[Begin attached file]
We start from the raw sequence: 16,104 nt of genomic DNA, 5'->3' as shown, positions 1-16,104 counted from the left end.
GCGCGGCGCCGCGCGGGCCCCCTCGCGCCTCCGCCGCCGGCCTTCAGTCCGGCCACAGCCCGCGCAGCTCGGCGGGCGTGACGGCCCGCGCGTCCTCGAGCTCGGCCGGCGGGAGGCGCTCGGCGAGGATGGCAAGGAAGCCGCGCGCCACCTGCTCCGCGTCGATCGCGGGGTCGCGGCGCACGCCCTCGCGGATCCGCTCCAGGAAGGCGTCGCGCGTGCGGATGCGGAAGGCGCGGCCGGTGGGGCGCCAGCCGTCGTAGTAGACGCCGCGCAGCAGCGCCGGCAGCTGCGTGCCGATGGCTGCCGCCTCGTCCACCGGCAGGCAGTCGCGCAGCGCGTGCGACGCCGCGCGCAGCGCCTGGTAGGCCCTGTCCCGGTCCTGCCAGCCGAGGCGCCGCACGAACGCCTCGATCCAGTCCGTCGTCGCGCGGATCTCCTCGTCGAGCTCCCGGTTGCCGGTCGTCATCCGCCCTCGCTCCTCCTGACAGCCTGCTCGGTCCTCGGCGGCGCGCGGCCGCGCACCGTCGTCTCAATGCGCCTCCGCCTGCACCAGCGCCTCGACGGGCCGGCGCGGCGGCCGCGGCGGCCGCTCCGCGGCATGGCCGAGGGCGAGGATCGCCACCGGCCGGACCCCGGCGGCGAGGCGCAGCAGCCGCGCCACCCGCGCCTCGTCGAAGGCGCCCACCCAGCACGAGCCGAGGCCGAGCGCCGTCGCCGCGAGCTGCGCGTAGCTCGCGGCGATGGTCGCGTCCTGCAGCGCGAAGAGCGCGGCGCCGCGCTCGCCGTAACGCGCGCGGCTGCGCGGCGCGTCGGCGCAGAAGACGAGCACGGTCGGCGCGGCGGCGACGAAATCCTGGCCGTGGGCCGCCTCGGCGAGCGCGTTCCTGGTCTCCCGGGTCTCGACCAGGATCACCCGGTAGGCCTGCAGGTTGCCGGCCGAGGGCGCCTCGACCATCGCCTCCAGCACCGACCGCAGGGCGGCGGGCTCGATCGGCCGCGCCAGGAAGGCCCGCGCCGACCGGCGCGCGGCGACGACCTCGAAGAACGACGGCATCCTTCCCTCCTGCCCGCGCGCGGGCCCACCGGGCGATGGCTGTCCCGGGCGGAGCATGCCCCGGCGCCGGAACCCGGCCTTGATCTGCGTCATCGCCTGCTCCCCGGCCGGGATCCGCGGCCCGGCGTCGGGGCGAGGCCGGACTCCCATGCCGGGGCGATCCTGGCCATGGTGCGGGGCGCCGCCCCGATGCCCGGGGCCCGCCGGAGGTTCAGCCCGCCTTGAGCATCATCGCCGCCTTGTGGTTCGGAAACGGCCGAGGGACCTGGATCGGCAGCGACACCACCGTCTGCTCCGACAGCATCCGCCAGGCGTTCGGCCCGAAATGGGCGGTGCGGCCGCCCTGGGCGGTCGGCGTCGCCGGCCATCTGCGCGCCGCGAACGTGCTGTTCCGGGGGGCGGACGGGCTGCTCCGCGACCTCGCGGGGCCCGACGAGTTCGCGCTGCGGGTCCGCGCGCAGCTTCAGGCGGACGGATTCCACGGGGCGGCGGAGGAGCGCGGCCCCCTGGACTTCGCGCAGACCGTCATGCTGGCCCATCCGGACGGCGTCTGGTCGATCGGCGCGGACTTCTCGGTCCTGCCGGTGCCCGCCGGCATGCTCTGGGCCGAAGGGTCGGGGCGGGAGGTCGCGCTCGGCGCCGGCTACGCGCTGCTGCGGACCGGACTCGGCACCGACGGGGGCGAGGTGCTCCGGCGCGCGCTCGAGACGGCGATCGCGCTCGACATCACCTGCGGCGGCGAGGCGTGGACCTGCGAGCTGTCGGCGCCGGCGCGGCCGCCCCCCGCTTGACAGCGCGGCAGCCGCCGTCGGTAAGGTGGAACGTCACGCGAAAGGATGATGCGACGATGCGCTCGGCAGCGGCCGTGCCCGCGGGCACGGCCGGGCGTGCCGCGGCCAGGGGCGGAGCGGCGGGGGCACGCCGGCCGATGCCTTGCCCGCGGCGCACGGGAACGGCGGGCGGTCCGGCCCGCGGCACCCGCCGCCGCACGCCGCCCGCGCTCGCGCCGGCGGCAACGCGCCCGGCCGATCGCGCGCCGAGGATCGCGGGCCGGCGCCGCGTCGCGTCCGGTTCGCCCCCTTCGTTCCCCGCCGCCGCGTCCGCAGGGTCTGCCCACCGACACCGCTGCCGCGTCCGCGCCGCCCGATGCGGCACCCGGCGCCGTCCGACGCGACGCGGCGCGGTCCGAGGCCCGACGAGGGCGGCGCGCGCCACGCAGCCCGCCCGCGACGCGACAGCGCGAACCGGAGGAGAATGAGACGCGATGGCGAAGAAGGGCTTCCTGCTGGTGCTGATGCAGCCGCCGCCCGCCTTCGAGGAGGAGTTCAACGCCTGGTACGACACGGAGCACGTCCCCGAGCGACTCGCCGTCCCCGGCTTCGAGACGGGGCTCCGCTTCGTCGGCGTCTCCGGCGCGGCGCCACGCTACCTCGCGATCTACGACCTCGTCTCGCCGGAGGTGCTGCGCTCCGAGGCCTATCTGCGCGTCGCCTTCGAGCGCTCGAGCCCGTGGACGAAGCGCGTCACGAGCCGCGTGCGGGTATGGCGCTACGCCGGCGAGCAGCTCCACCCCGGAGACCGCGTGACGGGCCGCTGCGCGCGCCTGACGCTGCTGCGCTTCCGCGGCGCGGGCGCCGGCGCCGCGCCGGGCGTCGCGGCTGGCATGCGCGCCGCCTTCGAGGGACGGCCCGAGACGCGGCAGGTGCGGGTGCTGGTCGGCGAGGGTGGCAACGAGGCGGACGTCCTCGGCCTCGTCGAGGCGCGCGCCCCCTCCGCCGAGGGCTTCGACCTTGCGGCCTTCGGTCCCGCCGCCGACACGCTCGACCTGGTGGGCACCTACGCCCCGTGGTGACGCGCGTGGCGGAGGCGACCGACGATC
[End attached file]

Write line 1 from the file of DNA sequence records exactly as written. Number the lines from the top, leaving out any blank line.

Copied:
We start from the raw sequence: 16,104 nt of genomic DNA, 5'->3' as shown, positions 1-16,104 counted from the left end.